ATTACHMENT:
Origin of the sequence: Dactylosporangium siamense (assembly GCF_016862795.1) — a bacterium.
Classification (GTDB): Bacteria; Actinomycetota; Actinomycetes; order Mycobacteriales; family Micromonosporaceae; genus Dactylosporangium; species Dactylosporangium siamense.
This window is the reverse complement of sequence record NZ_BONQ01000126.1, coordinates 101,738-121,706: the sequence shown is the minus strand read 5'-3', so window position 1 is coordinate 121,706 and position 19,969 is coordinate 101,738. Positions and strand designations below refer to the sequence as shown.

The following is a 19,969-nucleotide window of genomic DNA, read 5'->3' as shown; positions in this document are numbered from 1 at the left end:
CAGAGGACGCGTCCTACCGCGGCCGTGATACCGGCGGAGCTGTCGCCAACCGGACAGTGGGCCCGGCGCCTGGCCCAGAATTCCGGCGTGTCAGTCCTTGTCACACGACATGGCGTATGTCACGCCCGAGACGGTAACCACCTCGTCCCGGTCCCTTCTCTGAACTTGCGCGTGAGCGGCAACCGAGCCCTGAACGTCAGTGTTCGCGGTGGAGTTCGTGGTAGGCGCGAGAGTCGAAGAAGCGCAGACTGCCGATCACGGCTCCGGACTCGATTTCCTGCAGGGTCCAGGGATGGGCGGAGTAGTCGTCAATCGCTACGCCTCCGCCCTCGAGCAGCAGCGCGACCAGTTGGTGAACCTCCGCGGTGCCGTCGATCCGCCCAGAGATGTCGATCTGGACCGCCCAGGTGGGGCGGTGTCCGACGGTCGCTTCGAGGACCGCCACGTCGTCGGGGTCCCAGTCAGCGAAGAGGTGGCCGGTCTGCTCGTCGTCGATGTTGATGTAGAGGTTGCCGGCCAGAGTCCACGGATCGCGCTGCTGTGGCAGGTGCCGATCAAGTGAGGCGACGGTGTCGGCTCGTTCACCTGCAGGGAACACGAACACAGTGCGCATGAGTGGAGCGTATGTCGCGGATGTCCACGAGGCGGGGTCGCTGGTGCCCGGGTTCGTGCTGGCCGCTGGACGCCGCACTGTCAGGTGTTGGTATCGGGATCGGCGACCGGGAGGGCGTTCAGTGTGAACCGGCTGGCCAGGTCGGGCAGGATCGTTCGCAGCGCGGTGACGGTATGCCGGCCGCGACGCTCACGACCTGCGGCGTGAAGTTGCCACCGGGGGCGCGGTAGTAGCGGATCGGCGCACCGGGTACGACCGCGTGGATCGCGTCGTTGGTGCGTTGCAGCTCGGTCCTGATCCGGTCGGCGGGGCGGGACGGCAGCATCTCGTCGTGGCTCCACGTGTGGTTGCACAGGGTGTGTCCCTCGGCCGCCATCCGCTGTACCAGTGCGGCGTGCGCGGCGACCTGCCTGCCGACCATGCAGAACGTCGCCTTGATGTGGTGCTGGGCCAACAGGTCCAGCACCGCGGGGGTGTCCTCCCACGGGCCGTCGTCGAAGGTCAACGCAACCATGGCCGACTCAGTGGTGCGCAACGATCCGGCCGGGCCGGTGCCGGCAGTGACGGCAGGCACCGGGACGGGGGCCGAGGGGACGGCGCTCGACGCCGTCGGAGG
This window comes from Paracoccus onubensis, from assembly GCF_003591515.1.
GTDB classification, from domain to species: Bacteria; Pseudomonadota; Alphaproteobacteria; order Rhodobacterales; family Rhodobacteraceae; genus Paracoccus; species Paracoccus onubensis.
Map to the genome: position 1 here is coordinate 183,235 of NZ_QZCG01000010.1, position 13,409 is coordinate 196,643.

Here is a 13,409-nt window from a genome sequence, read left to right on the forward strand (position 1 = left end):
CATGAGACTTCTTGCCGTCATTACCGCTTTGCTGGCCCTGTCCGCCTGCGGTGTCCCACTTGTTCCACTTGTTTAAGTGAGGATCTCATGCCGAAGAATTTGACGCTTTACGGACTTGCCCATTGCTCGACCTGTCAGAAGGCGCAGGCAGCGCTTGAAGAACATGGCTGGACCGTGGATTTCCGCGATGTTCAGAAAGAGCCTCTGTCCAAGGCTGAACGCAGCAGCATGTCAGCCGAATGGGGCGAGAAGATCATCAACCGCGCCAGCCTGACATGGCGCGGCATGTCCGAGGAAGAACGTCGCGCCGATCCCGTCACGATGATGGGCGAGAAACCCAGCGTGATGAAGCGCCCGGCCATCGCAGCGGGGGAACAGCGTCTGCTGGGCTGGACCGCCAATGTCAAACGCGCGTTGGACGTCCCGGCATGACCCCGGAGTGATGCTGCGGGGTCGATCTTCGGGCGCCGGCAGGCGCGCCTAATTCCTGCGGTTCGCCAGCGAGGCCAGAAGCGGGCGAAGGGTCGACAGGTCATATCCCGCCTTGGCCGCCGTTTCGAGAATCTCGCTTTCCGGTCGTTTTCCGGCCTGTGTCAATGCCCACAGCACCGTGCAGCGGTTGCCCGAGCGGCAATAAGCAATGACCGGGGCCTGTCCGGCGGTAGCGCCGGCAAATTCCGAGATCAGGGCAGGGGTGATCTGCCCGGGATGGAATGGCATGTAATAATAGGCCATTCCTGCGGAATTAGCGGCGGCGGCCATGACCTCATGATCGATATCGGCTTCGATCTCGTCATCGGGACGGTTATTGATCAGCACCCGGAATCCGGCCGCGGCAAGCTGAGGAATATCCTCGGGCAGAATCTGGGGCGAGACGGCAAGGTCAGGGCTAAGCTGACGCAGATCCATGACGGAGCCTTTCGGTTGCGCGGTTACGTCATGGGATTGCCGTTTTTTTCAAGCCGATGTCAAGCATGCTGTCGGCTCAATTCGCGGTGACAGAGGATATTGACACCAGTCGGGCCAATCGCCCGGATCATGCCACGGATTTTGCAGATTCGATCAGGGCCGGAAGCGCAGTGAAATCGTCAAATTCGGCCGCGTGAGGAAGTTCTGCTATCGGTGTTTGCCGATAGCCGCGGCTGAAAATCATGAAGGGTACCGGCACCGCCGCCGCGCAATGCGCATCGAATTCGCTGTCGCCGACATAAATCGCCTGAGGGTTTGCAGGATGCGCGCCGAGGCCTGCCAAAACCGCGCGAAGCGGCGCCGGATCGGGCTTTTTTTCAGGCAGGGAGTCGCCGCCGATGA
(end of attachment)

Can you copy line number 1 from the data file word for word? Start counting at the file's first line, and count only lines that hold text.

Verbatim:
Origin of the sequence: Dactylosporangium siamense (assembly GCF_016862795.1) — a bacterium.